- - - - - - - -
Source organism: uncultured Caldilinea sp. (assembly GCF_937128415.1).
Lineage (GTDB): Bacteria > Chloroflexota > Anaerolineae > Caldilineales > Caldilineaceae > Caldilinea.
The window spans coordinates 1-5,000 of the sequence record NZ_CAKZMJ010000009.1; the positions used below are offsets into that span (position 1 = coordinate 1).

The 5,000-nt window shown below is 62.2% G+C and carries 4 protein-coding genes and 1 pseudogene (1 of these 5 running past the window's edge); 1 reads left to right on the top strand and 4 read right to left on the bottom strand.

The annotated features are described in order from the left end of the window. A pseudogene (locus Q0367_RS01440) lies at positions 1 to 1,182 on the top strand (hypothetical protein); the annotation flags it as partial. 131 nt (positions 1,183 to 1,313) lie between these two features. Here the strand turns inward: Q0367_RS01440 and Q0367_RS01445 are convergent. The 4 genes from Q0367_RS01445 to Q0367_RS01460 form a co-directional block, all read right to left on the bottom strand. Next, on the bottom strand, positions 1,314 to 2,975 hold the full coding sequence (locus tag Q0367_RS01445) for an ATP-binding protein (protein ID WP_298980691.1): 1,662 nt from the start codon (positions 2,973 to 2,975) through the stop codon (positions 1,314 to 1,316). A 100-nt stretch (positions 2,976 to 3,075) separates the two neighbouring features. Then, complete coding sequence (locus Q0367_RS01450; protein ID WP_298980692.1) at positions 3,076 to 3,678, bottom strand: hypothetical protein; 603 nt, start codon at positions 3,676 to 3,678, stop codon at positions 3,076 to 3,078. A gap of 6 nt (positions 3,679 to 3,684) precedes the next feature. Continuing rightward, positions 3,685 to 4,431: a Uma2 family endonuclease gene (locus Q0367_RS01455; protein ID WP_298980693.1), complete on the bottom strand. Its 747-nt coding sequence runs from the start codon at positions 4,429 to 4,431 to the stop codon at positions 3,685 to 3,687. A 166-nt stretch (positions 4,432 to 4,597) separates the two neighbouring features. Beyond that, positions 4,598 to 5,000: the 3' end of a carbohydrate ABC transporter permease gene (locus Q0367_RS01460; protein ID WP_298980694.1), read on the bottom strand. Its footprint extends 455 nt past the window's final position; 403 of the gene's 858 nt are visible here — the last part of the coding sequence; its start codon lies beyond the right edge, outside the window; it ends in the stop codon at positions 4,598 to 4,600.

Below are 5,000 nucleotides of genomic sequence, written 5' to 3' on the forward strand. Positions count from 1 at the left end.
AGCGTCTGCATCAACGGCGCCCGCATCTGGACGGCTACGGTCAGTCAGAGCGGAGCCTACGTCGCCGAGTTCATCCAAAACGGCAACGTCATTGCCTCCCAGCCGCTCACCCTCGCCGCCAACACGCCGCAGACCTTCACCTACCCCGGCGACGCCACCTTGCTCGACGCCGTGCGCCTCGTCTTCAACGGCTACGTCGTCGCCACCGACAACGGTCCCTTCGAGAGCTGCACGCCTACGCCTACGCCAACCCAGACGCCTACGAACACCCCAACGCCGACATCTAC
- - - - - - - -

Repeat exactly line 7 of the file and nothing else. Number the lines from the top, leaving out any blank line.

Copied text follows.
AGCGTCTGCATCAACGGCGCCCGCATCTGGACGGCTACGGTCAGTCAGAGCGGAGCCTACGTCGCCGAGTTCATCCAAAACGGCAACGTCATTGCCTCCCAGCCGCTCACCCTCGCCGCCAACACGCCGCAGACCTTCACCTACCCCGGCGACGCCACCTTGCTCGACGCCGTGCGCCTCGTCTTCAACGGCTACGTCGTCGCCACCGACAACGGTCCCTTCGAGAGCTGCACGCCTACGCCTACGCCAACCCAGACGCCTACGAACACCCCAACGCCGACATCTAC